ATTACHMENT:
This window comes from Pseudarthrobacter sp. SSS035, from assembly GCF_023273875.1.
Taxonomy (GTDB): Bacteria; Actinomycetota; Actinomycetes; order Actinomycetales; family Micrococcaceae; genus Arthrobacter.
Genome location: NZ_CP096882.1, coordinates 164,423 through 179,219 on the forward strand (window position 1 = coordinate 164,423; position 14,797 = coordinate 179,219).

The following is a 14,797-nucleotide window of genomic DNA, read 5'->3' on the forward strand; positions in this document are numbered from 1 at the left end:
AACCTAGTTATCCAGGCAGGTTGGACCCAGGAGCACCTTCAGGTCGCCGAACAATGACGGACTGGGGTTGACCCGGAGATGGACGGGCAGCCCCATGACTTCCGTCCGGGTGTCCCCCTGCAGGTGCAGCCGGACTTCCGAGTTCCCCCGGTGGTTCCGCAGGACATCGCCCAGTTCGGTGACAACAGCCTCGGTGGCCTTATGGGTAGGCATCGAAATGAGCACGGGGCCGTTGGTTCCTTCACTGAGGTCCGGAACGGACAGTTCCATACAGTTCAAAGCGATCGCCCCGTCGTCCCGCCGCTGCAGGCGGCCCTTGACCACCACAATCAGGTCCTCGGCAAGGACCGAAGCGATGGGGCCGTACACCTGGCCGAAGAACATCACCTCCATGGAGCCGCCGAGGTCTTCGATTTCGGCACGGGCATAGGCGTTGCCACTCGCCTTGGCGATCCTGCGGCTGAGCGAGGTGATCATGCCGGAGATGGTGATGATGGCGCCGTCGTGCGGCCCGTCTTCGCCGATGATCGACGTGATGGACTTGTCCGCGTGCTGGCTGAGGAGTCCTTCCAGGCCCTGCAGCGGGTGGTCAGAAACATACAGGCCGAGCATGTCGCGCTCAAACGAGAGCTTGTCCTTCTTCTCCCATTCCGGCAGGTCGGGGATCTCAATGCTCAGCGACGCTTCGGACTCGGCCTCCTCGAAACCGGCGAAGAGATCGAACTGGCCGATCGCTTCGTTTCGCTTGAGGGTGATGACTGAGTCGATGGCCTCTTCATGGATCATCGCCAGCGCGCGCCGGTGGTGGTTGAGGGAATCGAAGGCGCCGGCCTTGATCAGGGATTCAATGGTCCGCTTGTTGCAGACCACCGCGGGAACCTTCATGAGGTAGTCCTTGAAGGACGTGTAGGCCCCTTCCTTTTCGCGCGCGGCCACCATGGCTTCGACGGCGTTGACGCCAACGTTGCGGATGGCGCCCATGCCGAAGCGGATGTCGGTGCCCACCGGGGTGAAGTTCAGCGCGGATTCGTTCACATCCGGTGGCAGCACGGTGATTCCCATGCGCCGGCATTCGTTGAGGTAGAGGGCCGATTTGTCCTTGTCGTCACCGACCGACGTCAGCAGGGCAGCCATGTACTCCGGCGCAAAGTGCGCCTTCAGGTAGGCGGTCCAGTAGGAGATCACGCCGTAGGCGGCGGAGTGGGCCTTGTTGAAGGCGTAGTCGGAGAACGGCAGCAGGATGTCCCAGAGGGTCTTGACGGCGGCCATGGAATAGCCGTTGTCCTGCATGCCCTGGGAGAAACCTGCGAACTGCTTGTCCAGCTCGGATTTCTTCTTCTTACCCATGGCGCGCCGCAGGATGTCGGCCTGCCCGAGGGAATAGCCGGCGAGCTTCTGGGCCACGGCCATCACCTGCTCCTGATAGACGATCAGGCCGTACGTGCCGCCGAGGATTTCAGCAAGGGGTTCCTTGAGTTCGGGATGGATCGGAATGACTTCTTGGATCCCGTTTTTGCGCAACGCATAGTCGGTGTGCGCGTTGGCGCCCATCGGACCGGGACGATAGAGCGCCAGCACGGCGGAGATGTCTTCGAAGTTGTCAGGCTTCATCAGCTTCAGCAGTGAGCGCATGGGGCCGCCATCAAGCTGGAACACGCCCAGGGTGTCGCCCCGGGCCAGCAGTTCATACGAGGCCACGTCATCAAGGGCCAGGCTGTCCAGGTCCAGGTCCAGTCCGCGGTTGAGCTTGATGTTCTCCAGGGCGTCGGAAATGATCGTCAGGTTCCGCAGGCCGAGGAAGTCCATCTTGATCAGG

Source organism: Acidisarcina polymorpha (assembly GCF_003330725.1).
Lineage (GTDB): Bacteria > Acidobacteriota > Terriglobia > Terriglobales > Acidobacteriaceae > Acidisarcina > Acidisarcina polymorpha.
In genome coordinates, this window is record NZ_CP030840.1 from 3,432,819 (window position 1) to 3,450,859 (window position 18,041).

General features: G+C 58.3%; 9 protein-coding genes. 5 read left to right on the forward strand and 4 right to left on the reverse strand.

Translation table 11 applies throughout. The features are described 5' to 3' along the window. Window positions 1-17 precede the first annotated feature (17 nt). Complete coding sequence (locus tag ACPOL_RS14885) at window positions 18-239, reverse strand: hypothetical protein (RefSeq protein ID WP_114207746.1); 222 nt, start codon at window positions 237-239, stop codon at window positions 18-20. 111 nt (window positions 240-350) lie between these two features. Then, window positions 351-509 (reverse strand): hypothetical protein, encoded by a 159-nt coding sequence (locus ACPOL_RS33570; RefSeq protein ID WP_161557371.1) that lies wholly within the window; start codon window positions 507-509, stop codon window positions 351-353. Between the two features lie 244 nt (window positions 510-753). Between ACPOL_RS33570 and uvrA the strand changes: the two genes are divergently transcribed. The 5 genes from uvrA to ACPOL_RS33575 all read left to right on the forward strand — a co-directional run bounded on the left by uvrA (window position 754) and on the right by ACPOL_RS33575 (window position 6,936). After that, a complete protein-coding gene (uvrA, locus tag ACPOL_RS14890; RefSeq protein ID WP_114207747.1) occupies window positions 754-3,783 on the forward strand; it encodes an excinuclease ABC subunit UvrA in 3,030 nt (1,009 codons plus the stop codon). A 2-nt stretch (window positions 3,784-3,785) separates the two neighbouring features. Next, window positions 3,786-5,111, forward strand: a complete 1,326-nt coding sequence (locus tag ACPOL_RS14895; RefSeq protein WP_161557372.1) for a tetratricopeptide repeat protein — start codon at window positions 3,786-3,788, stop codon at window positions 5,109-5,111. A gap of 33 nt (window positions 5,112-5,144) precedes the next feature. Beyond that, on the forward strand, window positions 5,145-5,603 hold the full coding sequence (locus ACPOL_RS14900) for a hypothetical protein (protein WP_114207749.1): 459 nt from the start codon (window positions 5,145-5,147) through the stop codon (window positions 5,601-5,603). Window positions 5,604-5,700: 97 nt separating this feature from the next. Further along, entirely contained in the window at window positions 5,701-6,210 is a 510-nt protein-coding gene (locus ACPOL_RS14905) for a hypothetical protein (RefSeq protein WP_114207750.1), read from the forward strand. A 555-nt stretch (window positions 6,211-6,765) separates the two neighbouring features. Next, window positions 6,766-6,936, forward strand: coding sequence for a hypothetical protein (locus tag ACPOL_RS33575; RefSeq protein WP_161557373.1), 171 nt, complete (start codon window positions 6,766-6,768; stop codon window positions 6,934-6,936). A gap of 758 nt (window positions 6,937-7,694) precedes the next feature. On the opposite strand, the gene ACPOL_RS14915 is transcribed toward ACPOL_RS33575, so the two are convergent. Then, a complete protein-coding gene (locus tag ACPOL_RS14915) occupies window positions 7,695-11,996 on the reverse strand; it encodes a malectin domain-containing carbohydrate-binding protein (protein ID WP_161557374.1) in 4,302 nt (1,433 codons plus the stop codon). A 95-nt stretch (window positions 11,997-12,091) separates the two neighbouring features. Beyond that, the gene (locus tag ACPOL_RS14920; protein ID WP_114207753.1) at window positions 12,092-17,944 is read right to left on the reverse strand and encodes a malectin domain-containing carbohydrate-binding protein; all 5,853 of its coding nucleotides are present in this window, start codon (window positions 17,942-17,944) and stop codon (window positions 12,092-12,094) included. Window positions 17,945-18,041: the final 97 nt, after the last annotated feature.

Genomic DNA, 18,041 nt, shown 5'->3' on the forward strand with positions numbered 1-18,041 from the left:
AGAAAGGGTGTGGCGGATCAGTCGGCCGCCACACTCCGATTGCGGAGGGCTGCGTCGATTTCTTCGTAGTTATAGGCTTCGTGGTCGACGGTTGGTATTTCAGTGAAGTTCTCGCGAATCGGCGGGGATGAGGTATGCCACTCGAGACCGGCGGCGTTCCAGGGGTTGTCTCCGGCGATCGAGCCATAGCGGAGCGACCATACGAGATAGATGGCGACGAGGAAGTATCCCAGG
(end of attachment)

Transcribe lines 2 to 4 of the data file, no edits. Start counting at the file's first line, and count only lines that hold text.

Taxonomy (GTDB): Bacteria; Actinomycetota; Actinomycetes; order Actinomycetales; family Micrococcaceae; genus Arthrobacter.
Genome location: NZ_CP096882.1, coordinates 164,423 through 179,219 on the forward strand (window position 1 = coordinate 164,423; position 14,797 = coordinate 179,219).

The following is a 14,797-nucleotide window of genomic DNA, read 5'->3' on the forward strand; positions in this document are numbered from 1 at the left end: